• Grab that water with a slightly cupped hand and PULL yourself through the water, each stroke should be powerful

For Experienced Freestyle Swimmers

If you have been swimming freestyle for years, it may be that you have developed some inefficiencies in your stroke.

Even an advanced swimmer can benefit from breaking their stroke down, focusing on the fundamentals, and having some constructive criticism from a swim instructor

#1 – Breathing

  • Keep your head low in the water, turning the mouth and nose to break the surface, breathe in, and turn to look at the bottom to exhale through mouth and nose. Only your mouth and nose should break the surface
  • Develop an even rhythmic cycle; avoid pausing for double or triple breaths in or out or lifting your head to breath. 
  • Remember, you are breathing against the resistance of the water, which takes force, especially when you are working your cardiovascular system hard, so breath control is vital. Try here for bilateral breathing, which can also aid in having a super symmetrical stroke pattern, keeping you straighter in the water and thus more hydrodynamic. Breathing to one side can result in some stroke flaws and muscle imbalance.

#2 – Body Position

  • Swim on edge, like a knife moving through hot butter. Avoid having a flat body that is plowing through the water rather than cutting through it.
  • Think of pushing your chest downward; like you are swimming downhill, remember your upper body (lungs!) are more buoyant than the rest of your body. Avoid any head lift.
  • “Reducing drag is the surest way to improve swimming” (Friel 177). Think about how your body may be creating drag by letting your legs drop, by lifting your head, and by plowing through the water with a flat body.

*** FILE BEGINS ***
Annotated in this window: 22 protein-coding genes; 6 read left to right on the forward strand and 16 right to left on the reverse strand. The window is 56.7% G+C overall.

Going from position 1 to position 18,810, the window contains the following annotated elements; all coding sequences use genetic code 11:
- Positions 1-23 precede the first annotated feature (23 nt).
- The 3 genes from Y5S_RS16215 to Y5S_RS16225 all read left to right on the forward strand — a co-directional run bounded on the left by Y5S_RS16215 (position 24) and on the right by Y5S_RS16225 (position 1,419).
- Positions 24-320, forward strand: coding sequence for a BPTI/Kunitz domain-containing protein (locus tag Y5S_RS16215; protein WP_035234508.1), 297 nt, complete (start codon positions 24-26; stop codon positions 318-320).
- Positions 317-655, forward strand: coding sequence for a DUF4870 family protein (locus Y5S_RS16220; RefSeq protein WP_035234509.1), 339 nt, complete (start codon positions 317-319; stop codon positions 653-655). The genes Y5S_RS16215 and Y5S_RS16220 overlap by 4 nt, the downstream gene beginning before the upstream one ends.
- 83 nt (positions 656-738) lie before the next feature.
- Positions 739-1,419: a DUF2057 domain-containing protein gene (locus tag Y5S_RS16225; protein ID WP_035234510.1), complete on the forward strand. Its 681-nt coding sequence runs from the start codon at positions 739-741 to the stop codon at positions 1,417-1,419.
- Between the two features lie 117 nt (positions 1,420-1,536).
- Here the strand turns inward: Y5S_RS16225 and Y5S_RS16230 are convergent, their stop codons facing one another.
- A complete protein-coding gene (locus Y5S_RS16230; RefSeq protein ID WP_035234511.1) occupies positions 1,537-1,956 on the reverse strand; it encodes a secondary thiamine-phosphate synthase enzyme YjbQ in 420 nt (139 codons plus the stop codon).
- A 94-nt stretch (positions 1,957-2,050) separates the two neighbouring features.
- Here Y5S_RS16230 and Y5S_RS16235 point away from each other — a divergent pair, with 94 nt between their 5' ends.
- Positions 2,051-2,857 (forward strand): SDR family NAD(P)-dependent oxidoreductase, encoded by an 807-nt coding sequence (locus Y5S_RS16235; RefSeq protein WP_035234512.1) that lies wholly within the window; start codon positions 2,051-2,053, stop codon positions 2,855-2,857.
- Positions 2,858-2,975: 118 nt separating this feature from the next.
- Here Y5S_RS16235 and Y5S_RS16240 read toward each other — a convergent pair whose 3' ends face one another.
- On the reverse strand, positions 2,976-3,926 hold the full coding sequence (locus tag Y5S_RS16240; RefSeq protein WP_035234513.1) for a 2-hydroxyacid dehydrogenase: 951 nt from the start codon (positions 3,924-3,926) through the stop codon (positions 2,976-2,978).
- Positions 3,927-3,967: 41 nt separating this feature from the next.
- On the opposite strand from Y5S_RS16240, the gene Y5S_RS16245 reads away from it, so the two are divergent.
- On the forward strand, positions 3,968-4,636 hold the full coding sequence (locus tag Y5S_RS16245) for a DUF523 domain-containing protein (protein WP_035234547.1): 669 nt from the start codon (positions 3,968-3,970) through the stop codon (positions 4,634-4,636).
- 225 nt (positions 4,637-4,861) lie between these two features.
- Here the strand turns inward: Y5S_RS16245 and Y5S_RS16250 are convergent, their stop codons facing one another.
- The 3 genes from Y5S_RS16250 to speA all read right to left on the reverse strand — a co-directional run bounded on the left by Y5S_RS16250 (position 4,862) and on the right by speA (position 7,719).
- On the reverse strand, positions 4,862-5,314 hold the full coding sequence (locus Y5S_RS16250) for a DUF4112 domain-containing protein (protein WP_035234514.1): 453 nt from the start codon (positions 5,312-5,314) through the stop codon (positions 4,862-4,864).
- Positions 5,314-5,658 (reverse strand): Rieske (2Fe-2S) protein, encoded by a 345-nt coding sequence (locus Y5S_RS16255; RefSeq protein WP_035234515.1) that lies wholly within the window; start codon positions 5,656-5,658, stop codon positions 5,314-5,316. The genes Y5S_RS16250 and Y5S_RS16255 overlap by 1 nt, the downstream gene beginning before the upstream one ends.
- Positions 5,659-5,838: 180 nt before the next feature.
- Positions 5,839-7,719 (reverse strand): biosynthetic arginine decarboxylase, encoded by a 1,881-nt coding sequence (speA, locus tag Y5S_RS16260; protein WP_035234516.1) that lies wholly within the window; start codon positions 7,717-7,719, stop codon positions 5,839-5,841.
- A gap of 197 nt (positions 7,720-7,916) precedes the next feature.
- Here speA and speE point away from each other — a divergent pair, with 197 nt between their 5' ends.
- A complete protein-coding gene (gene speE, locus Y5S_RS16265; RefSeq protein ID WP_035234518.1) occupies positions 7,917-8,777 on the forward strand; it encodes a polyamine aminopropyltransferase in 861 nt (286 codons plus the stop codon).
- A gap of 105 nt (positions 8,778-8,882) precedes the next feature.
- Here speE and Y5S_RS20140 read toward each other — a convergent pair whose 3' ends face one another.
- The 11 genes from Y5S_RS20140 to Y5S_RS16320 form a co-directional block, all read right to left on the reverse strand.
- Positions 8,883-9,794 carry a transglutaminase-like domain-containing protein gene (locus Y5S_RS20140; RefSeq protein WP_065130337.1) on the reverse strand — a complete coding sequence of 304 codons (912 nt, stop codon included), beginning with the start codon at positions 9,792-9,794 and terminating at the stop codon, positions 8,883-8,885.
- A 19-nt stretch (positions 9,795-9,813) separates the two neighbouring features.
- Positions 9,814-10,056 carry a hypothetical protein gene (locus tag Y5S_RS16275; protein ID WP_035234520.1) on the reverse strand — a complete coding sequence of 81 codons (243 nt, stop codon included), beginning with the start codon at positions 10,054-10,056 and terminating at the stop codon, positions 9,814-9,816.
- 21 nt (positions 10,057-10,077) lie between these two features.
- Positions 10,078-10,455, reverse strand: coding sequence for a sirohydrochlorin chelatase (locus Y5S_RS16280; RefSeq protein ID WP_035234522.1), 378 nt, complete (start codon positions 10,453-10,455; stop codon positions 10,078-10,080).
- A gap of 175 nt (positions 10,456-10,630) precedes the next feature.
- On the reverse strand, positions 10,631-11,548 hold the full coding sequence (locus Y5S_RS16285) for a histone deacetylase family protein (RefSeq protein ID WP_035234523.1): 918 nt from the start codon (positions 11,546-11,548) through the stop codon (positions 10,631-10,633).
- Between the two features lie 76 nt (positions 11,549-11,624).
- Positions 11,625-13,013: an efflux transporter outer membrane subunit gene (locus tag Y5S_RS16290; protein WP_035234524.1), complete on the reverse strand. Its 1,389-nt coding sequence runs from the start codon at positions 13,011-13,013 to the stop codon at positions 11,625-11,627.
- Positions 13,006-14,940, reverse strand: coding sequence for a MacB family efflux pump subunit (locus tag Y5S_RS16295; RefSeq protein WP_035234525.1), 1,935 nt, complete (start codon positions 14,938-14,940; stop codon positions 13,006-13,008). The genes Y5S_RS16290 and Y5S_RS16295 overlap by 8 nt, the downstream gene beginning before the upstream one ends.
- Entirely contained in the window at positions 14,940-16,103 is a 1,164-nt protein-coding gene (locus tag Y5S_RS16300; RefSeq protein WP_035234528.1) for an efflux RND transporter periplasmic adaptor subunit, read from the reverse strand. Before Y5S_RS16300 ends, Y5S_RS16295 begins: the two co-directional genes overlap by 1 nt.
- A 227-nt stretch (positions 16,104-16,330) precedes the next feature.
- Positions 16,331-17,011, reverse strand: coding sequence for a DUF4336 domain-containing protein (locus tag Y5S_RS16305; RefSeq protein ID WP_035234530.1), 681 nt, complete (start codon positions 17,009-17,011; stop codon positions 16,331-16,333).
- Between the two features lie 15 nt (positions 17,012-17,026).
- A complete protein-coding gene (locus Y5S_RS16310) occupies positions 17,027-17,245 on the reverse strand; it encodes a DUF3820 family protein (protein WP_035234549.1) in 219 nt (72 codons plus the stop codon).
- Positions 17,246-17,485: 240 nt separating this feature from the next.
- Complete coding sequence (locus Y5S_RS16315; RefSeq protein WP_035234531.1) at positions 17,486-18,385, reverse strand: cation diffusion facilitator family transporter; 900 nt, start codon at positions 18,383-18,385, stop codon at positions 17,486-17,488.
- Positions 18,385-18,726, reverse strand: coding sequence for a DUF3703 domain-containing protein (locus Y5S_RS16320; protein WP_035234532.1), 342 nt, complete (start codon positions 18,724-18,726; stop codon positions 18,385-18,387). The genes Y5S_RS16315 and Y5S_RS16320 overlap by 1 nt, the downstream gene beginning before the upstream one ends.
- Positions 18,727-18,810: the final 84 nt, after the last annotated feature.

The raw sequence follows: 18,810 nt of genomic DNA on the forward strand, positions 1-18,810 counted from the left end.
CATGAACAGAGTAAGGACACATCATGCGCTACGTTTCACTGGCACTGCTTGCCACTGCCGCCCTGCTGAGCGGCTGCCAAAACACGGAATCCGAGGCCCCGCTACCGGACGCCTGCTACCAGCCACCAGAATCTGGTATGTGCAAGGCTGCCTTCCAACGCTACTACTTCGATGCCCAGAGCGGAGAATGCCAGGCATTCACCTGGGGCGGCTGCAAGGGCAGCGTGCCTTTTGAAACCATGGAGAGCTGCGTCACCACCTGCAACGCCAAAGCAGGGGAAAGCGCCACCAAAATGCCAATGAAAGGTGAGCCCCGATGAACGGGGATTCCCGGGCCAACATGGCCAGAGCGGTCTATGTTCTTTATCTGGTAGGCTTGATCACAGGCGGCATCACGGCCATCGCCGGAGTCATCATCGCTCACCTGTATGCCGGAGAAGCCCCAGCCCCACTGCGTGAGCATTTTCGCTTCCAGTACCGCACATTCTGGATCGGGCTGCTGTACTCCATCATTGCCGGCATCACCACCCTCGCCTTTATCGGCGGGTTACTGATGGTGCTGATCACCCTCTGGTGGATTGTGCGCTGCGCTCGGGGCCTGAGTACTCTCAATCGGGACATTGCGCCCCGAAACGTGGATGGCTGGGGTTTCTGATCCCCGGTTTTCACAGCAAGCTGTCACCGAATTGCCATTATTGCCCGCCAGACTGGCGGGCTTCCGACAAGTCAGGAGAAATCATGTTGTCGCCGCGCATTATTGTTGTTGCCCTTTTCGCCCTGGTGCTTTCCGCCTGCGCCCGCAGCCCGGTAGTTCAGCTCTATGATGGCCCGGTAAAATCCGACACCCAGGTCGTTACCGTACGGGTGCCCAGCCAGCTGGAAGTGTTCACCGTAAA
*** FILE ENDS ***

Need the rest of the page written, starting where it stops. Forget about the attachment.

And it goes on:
#3 – Flutter Kick

  • Quick flutter action for the feet, from hips to toes, long and fluid. A fast-compact kick keeps your lower body from snaking through the water, which creates drag.
  • Dropping your legs by kicking weakly increases the drag.
  • Kicking with legs wide apart, thinking it will give you more propulsion, increases drag and is also a waste of power. Think about having your big toes touch as you kick.
  • Watch for knee bend, your legs should remain straight as bent knees increase drag.

#4 – Stroke

  • Finish your pull! Your arm should reach a full triceps extension with your hand passing your hip on every single pull, fingers pointing straight behind you.
  • Get a good catch of the water by keeping your elbow high.
  • “A long stroke and low cadence produce the most economical stroke” (Friel 177). This is easily measured by counting how many strokes it takes for one length, then try to reduce that count on your next length by making each pull count.

Join Our Swim Clinic or Sign Up For Private Swim Lessons At Wallen Swim in Roseville & El Dorado Hills

There is no better way to improve your swim technique than eyes on feedback. You can get this real-time “in the water” input from one of the highly skilled swim instructors at Steve Wallen Swim School. This will give you the ability to implement what you have learned and make gains in your stroke performance. Take part in a swim clinic or sign up for a private swim lesson.

Interested in having your stroke recorded and then reviewed with a swim instructor? Our Video analysis will allow you to see where your skills can be improved. Seeing your stroke with your own eyes is an innovative approach to learning and developing your stroke.  

Stay tuned for Part 2 of the Stroke Improvement Series: Improving Your Backstroke!